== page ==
TORONTO – During a road trip to Florida early in 2009, Toronto Maple Leafs general manager Brian Burke stopped by the Blue Jays’ spring training facilities in Dunedin, and was given a tour by then GM J.P. Ricciardi.
They walked through the executive offices together and as each introduction was made, Ricciardi told his counterpart which NHL team the person rooted for. There were supporters of the Montreal Canadiens, Boston Bruins, Buffalo Sabres, New York Islanders. Growing frustrated, Burke muttered, “Don’t we have any Leafs fans here?”
Alex Anthopoulos, at the time a Blue Jays assistant GM, thought Burke was joking around, so he jibed back at him by saying since Burke was from Boston, he was probably a Red Sox fan.
“I’m from Minnesota, and I was a Twins fan, but now I’m working in Toronto, and I’m a Jays fan,” was the rebuke Anthopoulos recalls receiving from Burke.
“It kind of hit me right then that I’d been programmed as a Montrealer and as a Canadiens fan to not like the Leafs,” Anthopoulos said.
“Growing up in Montreal, I’d be shot if ever said I was pulling for the Leafs, but you know what? I’m both a Canadiens and a Leafs fan now, because I work in the city of Toronto and a lot of Blue Jays fans are Leafs fans, and I want the city’s sports teams to do great.
“Brian’s the guy who made me realize that.”
That was one of the first things Anthopoulos, now GM of the Blue Jays, learned from Burke but it’s far from the last. The two executives have struck up a burgeoning professional and personal friendship over the past year, one both are eager to develop further.
One of the first emails Anthopoulos received when he was promoted last October after Ricciardi’s firing was from Burke, offering both congratulations and his help if ever needed. Feeling like the new kid on the block, emphasis on kid, Anthopoulos was floored by the gesture.
They have continued to exchange messages and ideas since, with the veteran Burke, 55, inviting the rookie 33-year-old to his office this summer for an in-depth chat. They discussed their methods of conducting business and approaches to their jobs. They even agreed to take in each other’s next draft, with potentially more such exchanges down the road.
Both feel they have much to gain from each other.
“There are a lot of GMs that don’t bother to get to know the GMs in other sports, even in their own cities and it’s amazing to me,” said Burke. “I think you can learn a lot from executives in other sports, I’ve learned a lot from my friendship with (L.A. Dodgers GM) Ned Colletti, and I look forward to developing the same type of friendship with Alex.”
Anthopoulos is always picking the brain of his rivals in baseball, trying to gain insights and ideas of different ways to do things, but feels the discussion can be more open with a GM from another sport. Though the games and the players are different, there is enough common ground that allows for methodology to be imported.
“We all scout, we all develop, we all have to manage employees, we all have to deal with media, we all have to deal with agents and contracts, so really other than the sport itself, the similarities are striking,” said Anthopoulos. “It’s just another way to look at how to improve upon things.”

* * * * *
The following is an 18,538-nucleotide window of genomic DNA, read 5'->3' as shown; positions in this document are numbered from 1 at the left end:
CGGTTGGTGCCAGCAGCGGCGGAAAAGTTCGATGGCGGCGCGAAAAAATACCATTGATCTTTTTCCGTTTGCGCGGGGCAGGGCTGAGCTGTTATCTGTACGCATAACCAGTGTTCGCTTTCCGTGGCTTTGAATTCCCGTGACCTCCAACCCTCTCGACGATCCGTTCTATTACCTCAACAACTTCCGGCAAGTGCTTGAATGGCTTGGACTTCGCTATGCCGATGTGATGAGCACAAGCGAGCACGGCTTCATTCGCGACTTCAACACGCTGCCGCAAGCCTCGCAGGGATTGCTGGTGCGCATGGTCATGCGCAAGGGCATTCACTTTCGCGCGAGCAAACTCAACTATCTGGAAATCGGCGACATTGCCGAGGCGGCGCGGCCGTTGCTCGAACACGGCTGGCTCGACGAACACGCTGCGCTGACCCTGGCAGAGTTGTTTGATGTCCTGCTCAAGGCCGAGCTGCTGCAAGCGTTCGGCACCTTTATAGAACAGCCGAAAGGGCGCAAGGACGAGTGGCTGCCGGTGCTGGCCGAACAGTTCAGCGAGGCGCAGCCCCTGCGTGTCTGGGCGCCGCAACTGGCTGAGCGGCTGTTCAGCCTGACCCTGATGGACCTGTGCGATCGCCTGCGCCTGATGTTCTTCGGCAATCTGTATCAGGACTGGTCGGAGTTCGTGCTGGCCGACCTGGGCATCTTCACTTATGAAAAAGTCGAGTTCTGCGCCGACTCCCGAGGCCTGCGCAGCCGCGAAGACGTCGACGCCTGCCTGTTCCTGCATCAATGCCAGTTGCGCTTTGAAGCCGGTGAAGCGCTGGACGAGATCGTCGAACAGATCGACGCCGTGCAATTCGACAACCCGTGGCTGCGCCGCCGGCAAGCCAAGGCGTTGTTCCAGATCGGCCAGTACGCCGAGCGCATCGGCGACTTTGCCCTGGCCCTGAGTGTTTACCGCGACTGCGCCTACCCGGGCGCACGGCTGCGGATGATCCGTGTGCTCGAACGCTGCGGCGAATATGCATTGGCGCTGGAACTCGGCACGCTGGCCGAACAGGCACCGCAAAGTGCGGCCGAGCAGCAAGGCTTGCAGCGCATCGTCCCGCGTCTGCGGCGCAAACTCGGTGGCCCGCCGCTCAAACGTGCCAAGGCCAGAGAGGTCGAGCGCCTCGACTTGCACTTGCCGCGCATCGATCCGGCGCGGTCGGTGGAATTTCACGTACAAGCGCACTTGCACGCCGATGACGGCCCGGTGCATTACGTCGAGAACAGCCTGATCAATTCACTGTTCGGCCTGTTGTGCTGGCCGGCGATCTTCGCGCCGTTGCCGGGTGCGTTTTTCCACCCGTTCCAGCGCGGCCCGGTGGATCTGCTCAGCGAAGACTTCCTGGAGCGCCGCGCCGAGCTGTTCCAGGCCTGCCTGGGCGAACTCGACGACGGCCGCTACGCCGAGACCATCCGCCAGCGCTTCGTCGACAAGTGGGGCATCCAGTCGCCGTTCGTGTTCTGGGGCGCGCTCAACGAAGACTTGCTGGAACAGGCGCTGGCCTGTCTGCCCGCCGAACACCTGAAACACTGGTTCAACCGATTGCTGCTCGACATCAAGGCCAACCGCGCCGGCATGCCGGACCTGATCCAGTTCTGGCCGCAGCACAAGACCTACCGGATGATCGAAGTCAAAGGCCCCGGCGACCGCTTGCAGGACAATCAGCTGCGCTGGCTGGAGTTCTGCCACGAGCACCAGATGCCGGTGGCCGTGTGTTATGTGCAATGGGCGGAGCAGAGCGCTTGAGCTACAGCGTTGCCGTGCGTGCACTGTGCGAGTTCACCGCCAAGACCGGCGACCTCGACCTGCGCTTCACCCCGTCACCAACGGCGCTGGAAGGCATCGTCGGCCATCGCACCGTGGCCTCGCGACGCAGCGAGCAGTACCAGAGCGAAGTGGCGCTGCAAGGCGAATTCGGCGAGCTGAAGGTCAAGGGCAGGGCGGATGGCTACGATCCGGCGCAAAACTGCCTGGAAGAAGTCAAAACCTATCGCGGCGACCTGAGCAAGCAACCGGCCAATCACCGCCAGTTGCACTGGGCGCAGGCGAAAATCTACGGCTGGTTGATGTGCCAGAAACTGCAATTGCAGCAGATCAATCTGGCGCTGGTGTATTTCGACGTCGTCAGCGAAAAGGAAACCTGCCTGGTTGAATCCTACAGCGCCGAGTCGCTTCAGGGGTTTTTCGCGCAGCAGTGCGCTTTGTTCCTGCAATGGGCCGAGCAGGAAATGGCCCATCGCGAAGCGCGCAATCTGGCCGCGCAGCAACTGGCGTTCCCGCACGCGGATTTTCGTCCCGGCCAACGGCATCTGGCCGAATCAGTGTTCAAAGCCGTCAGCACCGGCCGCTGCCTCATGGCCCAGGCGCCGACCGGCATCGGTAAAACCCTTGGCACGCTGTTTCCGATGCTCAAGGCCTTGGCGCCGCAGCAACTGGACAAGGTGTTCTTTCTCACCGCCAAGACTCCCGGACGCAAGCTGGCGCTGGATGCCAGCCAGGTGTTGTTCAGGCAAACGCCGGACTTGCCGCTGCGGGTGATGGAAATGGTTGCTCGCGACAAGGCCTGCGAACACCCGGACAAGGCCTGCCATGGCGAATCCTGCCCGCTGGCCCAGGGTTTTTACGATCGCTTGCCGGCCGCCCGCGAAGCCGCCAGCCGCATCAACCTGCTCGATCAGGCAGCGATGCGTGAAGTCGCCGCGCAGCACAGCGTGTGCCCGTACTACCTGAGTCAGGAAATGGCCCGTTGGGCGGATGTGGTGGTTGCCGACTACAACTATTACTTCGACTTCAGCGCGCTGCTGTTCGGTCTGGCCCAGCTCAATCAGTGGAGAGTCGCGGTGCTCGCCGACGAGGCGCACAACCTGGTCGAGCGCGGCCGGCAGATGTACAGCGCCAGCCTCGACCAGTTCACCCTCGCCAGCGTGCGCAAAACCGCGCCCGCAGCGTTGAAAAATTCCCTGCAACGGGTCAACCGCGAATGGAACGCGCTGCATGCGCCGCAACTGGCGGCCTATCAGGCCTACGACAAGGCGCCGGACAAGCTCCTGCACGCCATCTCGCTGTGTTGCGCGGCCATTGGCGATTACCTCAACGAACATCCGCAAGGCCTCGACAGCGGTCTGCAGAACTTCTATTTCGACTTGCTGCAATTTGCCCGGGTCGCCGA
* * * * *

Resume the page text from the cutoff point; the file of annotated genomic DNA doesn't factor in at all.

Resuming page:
A significant portion of their summer chat revolved around the importance of having the guts to take calculated chances as a GM, and to not let concerns over risk and public criticism get in the way.
Anthopoulos feels he was way too conservative during his first off-season as general manager, something he wants to remedy this winter. Burke told him the caution was understandable, but with a year under his belt now, he should be better able to trust his instincts.
“You have to go through it,” said Burke. “I said to him the first big trade I made I put the phone down twice, my hand was shaking. Finally the third time I said, ‘Screw it, I’m doing it.’ Some of the steel you need to do this job can only come through doing it, through the experience.
“If you start with the right skill set, which he has, I think you’ll be successful.”
Anthopoulos has heard similar things from other GMs, and points to Kenny Williams of the Chicago White Sox as the prime example of someone unburdened by the fear of risk when making moves.
He particularly enjoys speaking with executives like Burke, who have the wealth of experience that he lacks because of his age.
“I always want to get better, I always want to learn and I love talking to guys who have been through it, I just think it makes you better,” said Anthopoulos.
“Brian and I are similar in that, but—and I admire him even more for it—this is a guy who’s already won, who’s already done it, but he still feels he can learn and he still feels he can get better and he doesn’t care where he ends up getting it from. He wants to continue finding an edge. That’s what makes him great.
“I know people want the quick fix, but the team is in really good hands.”
Burke believes the same of the Blue Jays under Anthopoulos. He likes the approach to team-building his young friend is taking, and urges him to stay the course.
“He has a vision, and I think the key for being a successful GM is having a vision when you start—how’s your team going to play, what’s its strength going to be,” said Burke. “My teams are all the same, when you watch me make a player transaction most people nod and say, ‘Well, that makes sense. It’s his kind of player.’ And I think he has all that, he’s got it all planned out.
“I was very impressed.”